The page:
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Deep-Sea Echinoderms of New Zealand

Introduction and Acknowledgments

Introduction and Acknowledgments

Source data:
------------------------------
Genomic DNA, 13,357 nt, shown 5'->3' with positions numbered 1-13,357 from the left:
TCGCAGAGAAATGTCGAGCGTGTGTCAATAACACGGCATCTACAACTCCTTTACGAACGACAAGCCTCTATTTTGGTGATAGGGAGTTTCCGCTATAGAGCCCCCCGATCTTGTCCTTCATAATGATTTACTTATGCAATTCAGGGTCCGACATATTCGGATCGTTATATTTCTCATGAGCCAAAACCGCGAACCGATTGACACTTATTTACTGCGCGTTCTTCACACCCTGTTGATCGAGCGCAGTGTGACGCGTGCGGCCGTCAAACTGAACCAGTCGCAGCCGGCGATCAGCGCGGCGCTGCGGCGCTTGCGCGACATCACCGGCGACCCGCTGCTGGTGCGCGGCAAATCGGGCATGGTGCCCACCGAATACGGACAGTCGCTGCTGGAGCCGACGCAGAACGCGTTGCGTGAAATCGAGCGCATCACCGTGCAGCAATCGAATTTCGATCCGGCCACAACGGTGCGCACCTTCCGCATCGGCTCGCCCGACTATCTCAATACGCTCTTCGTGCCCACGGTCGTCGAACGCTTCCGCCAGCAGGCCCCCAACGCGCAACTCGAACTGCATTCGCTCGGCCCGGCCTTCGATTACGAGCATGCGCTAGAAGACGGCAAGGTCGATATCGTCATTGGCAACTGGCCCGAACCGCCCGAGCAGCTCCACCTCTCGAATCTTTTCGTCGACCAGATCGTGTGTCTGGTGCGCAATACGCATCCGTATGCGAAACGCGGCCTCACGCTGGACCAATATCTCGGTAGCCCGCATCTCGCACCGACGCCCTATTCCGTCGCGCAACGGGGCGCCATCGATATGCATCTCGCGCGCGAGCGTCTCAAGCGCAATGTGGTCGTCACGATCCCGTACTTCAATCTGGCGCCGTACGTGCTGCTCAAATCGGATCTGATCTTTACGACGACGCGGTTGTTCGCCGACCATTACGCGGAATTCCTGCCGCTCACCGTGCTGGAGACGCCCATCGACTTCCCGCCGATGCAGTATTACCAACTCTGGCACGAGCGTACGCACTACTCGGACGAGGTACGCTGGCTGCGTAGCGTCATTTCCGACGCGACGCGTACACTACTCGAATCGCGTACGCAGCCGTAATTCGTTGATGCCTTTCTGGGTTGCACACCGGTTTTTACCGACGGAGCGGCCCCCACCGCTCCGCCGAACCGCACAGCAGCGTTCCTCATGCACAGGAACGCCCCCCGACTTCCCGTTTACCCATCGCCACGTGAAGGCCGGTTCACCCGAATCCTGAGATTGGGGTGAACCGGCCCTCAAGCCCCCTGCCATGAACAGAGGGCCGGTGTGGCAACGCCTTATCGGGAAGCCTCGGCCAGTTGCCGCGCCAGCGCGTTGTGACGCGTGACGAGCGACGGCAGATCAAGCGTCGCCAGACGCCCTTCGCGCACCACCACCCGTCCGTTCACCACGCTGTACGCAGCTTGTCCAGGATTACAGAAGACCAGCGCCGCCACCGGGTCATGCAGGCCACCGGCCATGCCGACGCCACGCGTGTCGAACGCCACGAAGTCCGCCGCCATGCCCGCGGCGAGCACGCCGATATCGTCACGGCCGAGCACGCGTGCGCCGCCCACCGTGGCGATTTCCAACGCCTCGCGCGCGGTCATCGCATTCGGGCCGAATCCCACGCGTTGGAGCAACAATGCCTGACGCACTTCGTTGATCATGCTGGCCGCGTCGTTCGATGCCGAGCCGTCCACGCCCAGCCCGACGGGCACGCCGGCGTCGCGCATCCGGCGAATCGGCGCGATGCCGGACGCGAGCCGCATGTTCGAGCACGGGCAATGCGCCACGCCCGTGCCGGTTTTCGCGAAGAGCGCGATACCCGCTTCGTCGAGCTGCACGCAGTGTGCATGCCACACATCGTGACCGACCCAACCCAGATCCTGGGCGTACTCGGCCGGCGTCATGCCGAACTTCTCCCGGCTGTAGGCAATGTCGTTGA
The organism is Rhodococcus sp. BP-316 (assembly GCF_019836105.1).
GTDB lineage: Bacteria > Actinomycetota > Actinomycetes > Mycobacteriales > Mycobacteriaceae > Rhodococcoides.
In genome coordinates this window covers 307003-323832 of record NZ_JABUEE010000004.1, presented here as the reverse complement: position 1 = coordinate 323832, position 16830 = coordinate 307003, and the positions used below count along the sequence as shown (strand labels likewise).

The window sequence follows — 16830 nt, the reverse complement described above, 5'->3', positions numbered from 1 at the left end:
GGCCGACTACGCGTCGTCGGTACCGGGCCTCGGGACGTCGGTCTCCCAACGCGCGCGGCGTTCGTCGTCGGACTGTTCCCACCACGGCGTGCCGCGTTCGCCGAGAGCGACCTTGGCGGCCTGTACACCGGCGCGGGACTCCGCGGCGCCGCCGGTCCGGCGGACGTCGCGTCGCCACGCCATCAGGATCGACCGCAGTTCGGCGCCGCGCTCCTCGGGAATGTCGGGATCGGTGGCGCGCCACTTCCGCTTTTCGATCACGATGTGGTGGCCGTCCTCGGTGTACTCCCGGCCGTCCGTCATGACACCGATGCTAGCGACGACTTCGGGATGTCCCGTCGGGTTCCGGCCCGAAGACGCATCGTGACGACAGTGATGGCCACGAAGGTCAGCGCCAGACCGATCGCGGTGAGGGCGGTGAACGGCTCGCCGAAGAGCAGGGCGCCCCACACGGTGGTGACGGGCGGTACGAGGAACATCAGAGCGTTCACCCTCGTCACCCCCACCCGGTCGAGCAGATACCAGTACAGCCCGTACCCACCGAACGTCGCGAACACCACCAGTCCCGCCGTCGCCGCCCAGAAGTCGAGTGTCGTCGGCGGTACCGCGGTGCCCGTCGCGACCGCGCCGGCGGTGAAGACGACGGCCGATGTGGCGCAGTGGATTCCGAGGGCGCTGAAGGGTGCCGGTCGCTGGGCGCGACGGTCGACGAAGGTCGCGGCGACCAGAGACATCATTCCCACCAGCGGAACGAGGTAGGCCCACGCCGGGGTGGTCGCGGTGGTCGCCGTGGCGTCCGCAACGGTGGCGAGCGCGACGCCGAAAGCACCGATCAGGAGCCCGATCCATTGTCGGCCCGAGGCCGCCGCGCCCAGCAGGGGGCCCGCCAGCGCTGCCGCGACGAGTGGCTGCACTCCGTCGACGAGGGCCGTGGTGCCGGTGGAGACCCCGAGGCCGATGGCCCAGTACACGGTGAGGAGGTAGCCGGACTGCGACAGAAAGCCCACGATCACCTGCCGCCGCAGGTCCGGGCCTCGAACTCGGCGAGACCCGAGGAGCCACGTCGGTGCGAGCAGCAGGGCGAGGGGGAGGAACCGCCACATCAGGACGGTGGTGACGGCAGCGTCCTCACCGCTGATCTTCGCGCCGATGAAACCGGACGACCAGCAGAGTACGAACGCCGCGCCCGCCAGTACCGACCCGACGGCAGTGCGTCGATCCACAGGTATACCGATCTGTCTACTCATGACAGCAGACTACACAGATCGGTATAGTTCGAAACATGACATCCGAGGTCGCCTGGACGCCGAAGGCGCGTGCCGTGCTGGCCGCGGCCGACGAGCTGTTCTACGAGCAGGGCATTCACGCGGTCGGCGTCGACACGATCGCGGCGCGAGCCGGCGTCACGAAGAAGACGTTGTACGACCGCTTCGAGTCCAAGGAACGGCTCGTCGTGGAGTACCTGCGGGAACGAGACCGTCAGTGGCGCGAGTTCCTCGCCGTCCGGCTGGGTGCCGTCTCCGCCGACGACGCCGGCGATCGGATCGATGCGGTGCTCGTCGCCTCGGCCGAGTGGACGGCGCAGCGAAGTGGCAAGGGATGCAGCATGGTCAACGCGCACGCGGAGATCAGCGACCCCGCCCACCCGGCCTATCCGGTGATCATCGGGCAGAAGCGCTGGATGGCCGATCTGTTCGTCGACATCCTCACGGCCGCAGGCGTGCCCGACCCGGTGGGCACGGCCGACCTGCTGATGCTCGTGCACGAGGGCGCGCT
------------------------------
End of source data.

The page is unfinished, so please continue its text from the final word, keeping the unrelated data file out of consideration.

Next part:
Off Cape Palliser, where the Cook Strait shelf is barely two miles broad, the sea-floor drops over a thousand fathoms in the course of twelve miles' surface-sailing. Working over these waters, a deep-sea research team led by Professor L. R. Richardson and Mr. J. A. F. Garrick has succeeded in taking echinoderms and other animals from depths as great as 1,300 fathoms. These investigations are being supported by a research grant of the University of New Zealand. Other expeditions led by Mr. G. A. Knox, Dr. R. K. Dell, Dr. Elizabeth Batham, Mr. J. A. F. Garrick and Mr. J. C. Yaldwyn have obtained echinoderms from 100 to 400 fathoms at various stations on the New Zealand coast. General accounts of these expeditions have been given by Yaldwyn (1957) and Knox (1957). A survey of the echinoderm fauna beyond the continental shelf is given here, with diagnoses of new forms, more detailed accounts, with half-tone illustrations, being planned for subsequent publication. I wish to express my gratitude to the leaders and members of the various expeditions for the opportunity of studying their collections, and also to the institutions which gave the expeditions practical or financial support; these include the N.Z. Oceanographic Institute (D.S.I.R.), the Marine Department, the National Committee on Oceanography, the Portobello Marine Biological Station, and the Victoria University of Wellington. For their assistance in obtaining overseas publications I am greatly indebted to Miss M. Wood and Mrs. J. W. Brodie, of the Royal Society of New Zealand, and to the Library staff of Victoria University.